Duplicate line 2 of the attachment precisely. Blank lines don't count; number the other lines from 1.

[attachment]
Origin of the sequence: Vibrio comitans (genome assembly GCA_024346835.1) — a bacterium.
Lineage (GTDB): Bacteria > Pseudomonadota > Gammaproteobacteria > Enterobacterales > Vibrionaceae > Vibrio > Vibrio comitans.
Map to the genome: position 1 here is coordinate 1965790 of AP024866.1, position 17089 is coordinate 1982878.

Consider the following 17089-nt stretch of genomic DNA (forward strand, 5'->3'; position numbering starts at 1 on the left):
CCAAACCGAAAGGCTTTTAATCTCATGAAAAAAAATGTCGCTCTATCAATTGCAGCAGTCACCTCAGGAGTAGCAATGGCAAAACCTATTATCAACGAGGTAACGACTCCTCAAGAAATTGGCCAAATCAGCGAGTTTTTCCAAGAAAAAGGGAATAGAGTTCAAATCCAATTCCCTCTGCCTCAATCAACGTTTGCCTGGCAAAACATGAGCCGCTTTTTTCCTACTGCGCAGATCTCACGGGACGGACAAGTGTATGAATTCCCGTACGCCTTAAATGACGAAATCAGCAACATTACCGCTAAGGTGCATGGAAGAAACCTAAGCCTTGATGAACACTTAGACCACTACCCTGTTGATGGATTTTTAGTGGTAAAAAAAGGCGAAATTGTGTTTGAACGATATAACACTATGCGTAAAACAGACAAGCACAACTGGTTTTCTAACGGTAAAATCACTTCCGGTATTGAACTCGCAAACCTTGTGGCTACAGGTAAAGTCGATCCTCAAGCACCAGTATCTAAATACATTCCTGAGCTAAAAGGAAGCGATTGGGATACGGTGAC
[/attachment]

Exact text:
Lineage (GTDB): Bacteria > Pseudomonadota > Gammaproteobacteria > Enterobacterales > Vibrionaceae > Vibrio > Vibrio comitans.